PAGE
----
Knowing how to spot rip currents can save your life. I can say that from experience. Once upon a big winter storm, a violent rip current put a friend and I in serious danger.
While surfing the jetty during a large winter swell, a rip swiftly took us out to sea. After paddling for 45 minutes straight against the current in the open ocean, I knew we were in trouble. If it wasn’t for a large rouge wave that eventually pushed us in, I might not be writing this today.
Rips are those strong river-like currents that pull you out to sea. They can be your best friend in some situations, but a living nightmare others. One of the most crucial things to understand as a surfer is recognizing currents and channels, and using them to your advantage.
How to Spot a Rip – Waves coming toward the beach refract towards shallow water (typically over the reef or sandbar you’re surfing). Once the water reaches land it piles up over the shallow areas. With nowhere to go except back out to sea, the water will flow back out through the deeper water surrounding the reef or sandbar (this is the rip).
Don’t be like me. Be smart and learn how to identify and manage rip currents. Watch this video below by UNSWTV and follow these few Do’s and Don’ts when dealing with rips:
Video Produced: Mary O’Malley
Camera and Editing: Shaun Dougherty
1) Don’t panic – Good practical advice. Panicking will just drain you and lead you to bad decisions, works when applied to any situation really. Come to think of it, has panicking ever really helped anyone?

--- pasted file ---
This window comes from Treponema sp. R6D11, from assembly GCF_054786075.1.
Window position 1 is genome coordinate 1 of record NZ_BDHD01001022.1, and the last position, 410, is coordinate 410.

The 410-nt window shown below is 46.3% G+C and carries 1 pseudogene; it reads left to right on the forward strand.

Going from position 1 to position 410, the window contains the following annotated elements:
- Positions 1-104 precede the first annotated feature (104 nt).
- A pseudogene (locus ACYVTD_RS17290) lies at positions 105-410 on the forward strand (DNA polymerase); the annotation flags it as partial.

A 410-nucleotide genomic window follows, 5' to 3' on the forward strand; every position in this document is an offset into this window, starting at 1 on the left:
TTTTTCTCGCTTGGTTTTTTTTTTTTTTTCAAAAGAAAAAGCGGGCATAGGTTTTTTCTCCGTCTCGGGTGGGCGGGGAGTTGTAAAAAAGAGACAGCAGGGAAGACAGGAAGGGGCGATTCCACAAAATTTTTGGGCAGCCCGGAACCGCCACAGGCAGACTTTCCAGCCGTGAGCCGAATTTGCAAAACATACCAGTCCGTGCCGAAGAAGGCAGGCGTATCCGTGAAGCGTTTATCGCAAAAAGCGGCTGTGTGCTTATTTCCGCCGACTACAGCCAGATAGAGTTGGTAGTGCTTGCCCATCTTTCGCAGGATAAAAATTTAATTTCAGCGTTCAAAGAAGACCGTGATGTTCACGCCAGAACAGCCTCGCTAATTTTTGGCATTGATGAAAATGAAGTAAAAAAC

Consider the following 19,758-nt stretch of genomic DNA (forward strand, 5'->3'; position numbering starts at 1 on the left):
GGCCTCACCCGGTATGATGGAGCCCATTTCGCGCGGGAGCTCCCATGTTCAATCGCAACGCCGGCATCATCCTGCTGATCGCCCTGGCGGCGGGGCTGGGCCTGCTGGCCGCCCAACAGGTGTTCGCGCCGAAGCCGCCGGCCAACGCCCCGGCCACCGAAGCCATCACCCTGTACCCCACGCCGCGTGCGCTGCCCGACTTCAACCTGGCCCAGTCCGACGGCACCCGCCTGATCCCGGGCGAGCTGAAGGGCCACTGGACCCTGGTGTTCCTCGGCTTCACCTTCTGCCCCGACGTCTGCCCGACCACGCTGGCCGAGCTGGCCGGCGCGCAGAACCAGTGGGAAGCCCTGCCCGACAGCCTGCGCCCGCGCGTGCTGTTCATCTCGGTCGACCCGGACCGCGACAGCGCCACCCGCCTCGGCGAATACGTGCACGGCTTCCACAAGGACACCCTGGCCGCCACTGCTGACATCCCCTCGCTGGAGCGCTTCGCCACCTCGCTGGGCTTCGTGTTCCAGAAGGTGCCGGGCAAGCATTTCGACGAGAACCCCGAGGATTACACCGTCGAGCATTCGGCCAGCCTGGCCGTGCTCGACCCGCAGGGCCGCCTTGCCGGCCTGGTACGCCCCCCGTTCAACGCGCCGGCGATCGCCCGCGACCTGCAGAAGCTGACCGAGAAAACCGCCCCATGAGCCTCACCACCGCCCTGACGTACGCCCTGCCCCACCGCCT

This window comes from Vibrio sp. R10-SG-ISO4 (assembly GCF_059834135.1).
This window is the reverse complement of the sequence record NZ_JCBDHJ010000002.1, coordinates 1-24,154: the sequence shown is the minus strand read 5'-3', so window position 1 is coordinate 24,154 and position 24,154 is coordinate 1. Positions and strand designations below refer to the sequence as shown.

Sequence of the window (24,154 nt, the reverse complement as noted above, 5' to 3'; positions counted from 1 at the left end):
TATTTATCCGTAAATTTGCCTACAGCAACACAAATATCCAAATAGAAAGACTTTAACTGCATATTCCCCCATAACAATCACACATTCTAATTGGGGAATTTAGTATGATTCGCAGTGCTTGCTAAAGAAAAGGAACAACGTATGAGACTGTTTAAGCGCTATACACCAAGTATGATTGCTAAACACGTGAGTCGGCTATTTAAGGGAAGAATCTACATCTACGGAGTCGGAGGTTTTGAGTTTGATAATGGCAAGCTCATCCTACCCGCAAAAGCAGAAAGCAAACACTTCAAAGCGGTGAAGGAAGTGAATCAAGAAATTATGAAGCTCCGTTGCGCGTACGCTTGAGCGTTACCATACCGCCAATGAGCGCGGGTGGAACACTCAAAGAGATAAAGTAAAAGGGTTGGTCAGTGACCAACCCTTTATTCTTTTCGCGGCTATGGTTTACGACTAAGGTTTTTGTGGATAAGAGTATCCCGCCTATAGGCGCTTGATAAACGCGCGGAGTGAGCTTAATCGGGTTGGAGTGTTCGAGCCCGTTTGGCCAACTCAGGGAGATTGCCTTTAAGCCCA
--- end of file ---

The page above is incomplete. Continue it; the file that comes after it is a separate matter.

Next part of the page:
2) Swim against the rip – Reread my story and you will see why. Rips can move faster than you can swim. Bottom line is the ocean always wins, fighting the current will only result in exhaustion and a frightening situation.
1) Put your hands up – also known as the international sign for “GOD SOMEBODY PLEASE HELP ME!” Even if you’re an accomplished surfer you can get in over your head sometimes. If this happens, try to signal for help. A little embarrassment is nothing compared to the alternative.
2) Swim towards white water/ shallow water lateral to you – This is where observation and the ability to identify the rip are key. You want to swim lateral to the beach and current, aiming for where the waves are breaking. One might think that calm water means still water. Not true. Calm water means deep water. Deep water nearshore means a channel.
Learn more about the ocean and how to be prepared for the sport with our Science of Surfing series: